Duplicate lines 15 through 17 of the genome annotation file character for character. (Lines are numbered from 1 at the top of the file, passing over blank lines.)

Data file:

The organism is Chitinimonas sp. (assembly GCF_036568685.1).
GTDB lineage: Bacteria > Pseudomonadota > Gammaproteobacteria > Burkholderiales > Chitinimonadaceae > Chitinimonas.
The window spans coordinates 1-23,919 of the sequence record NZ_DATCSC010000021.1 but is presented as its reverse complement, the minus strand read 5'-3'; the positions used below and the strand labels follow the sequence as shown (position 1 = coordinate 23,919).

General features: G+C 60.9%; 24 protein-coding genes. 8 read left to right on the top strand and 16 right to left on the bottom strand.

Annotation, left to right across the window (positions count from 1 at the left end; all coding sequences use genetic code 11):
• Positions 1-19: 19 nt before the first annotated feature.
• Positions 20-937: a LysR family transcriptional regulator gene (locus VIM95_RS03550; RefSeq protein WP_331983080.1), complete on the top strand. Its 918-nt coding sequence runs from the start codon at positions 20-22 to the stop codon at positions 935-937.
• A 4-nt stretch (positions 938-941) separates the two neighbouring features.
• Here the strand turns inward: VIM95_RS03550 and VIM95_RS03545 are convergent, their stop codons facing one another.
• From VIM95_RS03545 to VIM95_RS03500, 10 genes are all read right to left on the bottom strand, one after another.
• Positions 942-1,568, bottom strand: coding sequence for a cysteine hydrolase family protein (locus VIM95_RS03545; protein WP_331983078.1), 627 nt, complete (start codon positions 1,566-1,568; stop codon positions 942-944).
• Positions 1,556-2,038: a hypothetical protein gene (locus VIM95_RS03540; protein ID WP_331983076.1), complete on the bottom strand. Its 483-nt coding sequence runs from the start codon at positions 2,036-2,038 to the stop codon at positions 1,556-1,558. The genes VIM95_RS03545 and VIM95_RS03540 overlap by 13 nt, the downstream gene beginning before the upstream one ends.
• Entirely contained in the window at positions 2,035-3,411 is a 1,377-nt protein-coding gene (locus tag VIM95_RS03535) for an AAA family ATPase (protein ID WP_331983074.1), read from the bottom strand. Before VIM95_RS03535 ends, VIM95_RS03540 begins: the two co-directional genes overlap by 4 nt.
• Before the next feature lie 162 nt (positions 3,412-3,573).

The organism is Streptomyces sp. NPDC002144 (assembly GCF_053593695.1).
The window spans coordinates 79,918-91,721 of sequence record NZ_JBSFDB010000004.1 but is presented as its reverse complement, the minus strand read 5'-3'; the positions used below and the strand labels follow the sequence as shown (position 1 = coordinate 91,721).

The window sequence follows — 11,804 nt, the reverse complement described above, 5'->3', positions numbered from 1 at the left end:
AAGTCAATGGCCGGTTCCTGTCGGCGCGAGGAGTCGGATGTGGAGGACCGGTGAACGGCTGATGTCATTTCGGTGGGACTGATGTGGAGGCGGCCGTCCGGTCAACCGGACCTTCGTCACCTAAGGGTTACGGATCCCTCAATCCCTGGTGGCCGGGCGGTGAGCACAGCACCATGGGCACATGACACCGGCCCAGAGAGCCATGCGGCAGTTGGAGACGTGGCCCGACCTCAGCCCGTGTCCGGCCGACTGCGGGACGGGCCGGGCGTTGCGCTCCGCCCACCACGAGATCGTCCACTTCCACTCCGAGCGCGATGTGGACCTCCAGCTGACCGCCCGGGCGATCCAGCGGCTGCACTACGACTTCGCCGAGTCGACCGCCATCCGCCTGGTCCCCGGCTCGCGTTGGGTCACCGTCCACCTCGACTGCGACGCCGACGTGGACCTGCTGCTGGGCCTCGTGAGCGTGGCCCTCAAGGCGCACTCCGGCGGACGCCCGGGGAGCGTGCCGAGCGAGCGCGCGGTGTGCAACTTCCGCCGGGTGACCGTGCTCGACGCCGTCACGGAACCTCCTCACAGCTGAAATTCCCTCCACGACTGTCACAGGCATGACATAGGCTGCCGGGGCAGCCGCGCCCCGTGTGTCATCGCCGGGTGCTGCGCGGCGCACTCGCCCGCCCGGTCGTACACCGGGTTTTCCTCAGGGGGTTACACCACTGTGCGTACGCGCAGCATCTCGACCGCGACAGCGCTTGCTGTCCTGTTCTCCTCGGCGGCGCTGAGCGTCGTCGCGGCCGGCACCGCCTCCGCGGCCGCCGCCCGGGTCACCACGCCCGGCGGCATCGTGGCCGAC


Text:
The organism is Streptomyces sp. NPDC002144 (assembly GCF_053593695.1).
The window spans coordinates 79,918-91,721 of sequence record NZ_JBSFDB010000004.1 but is presented as its reverse complement, the minus strand read 5'-3'; the positions used below and the strand labels follow the sequence as shown (position 1 = coordinate 91,721).

The window sequence follows — 11,804 nt, the reverse complement described above, 5'->3', positions numbered from 1 at the left end: